"I'm folk singing all the time, and they make sure it's not that way by the end of it."
When Marcus Gordon started Spookyland, it was a solo project filled with acoustic and folky music. However, as the project grew, the 25-year-old singer-songwriter added more members to the act — turning it into the band we know today. The Sydney band released their latest album, Beauty Already Beautiful, and have toured with the likes of The Lemonheads and The Vines. Myspace had the chance to sit down with Gordon to learn more about the band over coffee in Sydney. Learn more about Spookyland below.
Hometown and Homebase: Sydney, Australia
What are some of your first musical memories?
Probably driving in the car and listening to Phantom of the Opera and the Bee Gees with my family. They were our two CDs in the car. I didn't really like music that much because Phantom of the Opera and Bee Gees, I thought that's what music was. I was very little, maybe four or five or something.
When did you shift and realize that you not only like music but also something you want to pursue?
My oldest brother got into playing guitar, and I kind of always followed what he did. He stopped playing it, but I kept doing it. He was into punk music and stuff, and that's when I realized I wanted to play guitar.
How did Spookyland get together?
I've been doing it solo for a few years, and one of my brothers is in it. One of my friends and another guy are in it now. And I recorded it solo [at first] with other musicians. We just wanted to get people together to play a live show, and that's how it all started. We went into it really heavy from then on. We didn't mean it to be. It kind of stuck that way.
What's the significance of the band name?
I really don't remember. I think I was googling names as a teenager, looking for something. It wasn't something copyrighted. It had the word, "spooky," in it.
Since you started as a solo project then grew into a band, how do you feel the music and your approach to it has changed?
The band has grown a lot together, and what I do is now is different than what I used to do. I think the difference is looking at the song and what's good about it, even if it is just chords and lyrics, and honor what's good about it anyway. The band's pretty adaptable to being anything, but I think what they do is moving away from conventions a bit. I'm folk singing all the time, and they make sure it's not that way by the end of it.
You have this Bob Dylan quality to your voice. Who are your influences?
Are there any songs that you wish you wrote?
Pretty any song by them, I wish I had written. "Kimberly" by Patti Smith. I'm really jealous of that song.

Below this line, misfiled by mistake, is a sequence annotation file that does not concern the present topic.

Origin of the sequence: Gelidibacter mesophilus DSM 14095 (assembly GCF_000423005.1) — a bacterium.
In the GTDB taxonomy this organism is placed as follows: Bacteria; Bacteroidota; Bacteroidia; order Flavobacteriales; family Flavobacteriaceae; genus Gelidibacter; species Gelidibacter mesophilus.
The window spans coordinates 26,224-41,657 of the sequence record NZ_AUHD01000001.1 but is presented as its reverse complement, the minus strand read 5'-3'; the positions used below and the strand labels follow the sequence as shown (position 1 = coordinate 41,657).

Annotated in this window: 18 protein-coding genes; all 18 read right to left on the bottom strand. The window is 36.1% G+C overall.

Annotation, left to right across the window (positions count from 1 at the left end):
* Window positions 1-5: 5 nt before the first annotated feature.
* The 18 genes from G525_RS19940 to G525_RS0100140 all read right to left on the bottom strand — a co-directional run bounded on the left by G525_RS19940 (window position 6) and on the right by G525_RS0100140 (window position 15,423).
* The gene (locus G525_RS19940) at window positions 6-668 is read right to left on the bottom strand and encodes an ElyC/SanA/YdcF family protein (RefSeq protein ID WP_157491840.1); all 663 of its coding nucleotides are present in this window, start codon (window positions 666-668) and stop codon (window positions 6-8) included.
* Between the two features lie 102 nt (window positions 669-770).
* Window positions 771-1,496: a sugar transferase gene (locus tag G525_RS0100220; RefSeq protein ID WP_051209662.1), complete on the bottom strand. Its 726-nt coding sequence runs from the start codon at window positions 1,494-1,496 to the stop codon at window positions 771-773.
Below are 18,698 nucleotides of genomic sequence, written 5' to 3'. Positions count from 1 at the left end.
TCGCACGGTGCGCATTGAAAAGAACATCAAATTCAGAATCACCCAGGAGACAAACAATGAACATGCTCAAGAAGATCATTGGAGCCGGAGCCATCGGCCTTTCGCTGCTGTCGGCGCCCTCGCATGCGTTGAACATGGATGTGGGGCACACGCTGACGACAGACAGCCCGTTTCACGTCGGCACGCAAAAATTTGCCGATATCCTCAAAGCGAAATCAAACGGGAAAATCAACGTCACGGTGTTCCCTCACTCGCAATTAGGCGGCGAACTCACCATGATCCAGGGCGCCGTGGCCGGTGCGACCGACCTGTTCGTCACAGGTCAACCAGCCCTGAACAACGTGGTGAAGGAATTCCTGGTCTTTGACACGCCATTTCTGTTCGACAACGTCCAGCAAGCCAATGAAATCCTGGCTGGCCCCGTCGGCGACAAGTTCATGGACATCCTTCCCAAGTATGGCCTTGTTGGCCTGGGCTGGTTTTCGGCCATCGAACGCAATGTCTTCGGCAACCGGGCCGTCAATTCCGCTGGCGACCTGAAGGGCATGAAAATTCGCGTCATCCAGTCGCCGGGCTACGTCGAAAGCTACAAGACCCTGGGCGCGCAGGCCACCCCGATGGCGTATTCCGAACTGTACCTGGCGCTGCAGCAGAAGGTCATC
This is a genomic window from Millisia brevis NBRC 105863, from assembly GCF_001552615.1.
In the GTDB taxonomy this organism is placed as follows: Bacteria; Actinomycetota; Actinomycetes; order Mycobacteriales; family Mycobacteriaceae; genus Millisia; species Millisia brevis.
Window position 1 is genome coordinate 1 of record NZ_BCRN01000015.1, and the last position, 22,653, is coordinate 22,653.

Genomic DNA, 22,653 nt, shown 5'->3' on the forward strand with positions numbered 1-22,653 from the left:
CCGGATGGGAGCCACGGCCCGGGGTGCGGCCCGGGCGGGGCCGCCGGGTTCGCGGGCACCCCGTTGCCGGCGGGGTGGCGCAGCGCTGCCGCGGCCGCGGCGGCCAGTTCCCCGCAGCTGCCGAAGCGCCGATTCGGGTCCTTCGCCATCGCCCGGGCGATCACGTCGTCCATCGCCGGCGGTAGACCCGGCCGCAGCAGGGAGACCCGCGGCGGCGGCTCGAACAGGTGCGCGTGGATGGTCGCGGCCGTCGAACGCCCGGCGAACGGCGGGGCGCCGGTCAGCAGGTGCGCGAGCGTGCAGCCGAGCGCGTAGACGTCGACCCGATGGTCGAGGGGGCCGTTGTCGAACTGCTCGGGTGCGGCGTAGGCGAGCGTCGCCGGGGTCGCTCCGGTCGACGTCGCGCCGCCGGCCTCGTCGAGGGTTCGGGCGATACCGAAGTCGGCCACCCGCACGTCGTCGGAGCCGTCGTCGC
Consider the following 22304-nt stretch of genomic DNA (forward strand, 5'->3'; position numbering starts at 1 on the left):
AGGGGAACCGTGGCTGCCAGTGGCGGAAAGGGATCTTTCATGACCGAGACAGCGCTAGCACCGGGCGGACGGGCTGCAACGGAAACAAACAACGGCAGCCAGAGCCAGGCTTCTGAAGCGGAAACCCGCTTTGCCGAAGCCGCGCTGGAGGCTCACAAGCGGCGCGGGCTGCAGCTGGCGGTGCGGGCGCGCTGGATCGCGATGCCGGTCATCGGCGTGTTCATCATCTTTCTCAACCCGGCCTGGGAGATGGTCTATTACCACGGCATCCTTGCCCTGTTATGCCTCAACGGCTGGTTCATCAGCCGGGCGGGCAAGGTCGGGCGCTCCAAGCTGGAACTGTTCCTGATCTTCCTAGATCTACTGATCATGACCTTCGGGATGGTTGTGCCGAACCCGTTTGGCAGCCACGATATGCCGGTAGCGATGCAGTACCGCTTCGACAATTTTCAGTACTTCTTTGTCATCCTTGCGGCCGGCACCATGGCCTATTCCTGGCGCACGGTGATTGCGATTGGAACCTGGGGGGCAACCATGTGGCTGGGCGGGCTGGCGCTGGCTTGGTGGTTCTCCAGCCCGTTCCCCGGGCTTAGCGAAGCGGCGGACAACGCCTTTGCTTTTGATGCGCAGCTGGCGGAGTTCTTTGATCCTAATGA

What's your favorite song off Beauty Already Beautiful to perform? And which is the one you had the hardest time with?
"Bulimic" is the funnest to play, the last song. I think it's because it was written naturally. It was written as a jam, not as a song song. The song, "Prophet," has always been a pain in the ass to play. I don't know what it is about it. It never feels like it's quite there.
You guys recorded the album in Omaha, Nebraska. Why did you guys record there? And how do you feel that changed the approach to recording considering that you weren't in your homebase?
The producer we worked with had done string arrangements at that studio. So he was raving about it, and we worked out that it was cheaper than Sydney to fly all the way to America and be in a better studio. There's lots of vintage gear and stuff. I think what was cool about it was that it was two weeks. We lived together, didn't have to think of normal life and just do it, unlike doing it in your own town.
But Spookyland is no stranger to US audiences and played Lollapalooza and SXSW. How has your experience performing in America been?
I would say the crowds are quite different. In Sydney, people fold their arms. You don't really know what's going on. They're more open to being entertained in the U.S. It doesn't always work that way. Generally, they're just warmer. They don't know who you are, but they're willing to find. I think that's the big difference.
You've opened for the Lemonheads, Band of Skulls and more recently, The Vines. What did you take away from touring with these acts?
It's tricky. The main thing is it's nice to see that those people don't change. They're still very young at heart and very kind. It's just a reality check because you're in the same old grind all the time. I think it's just encouraging to see people who're quite a few steps ahead, and it's really not that different.
We're working on the next album. It's still very early stages, but a lot's been written. We're trying to work out what's not horrible, and start from there.
So how do you figure out what's horrible and what's not?
Generally I write a bunch of ideas. And I play it to them, and they don't want to play it or play it for a while and then say, "Let's do something else," that's usually a test to say it wasn't a good song.
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